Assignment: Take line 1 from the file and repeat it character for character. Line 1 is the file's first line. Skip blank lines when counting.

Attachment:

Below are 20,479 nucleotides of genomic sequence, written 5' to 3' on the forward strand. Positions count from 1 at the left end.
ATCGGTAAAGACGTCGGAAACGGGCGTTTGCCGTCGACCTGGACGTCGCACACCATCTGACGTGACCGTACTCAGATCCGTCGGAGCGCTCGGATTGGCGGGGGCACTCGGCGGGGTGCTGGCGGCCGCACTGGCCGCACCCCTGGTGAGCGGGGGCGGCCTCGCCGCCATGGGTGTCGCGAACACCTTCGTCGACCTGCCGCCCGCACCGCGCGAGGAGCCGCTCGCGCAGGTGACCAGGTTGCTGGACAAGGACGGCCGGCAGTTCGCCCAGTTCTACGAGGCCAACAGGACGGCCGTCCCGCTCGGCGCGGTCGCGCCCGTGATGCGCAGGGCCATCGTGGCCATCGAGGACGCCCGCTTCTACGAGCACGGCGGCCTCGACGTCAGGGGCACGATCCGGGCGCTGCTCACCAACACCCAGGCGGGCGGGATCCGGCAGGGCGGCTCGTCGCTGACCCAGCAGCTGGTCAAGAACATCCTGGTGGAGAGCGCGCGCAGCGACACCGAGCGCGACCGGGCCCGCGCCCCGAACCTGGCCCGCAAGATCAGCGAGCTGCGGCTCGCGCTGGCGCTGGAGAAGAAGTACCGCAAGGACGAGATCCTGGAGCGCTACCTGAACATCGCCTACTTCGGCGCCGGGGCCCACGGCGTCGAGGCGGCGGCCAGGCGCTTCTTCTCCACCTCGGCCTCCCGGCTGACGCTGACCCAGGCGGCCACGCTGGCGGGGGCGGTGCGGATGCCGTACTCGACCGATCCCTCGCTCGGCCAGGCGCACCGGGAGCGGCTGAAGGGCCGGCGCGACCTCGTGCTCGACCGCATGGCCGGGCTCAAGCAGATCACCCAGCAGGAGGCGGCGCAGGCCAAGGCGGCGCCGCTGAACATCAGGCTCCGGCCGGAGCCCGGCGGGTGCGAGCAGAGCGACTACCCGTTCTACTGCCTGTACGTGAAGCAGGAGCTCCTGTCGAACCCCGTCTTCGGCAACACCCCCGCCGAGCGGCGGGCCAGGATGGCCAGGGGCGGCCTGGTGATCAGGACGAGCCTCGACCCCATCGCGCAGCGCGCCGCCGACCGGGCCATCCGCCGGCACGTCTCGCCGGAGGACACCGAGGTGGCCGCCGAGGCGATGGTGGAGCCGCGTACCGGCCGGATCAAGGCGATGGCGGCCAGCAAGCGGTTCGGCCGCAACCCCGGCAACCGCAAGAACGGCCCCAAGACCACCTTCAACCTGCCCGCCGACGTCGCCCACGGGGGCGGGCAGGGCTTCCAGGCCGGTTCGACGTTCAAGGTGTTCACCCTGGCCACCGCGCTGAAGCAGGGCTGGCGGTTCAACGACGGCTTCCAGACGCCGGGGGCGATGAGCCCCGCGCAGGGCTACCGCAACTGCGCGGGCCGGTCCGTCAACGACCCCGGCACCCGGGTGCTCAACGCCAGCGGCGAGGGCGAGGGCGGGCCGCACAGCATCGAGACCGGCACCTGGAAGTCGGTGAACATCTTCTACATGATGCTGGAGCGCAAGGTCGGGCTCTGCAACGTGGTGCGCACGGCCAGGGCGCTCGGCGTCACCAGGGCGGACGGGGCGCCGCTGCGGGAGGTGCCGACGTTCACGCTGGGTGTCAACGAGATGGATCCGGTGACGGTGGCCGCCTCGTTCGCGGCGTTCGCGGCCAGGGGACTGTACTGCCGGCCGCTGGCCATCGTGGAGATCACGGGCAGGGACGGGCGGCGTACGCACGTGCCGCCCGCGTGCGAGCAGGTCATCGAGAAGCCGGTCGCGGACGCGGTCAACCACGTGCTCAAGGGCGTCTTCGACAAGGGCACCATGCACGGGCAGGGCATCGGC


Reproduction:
Below are 20,479 nucleotides of genomic sequence, written 5' to 3' on the forward strand. Positions count from 1 at the left end.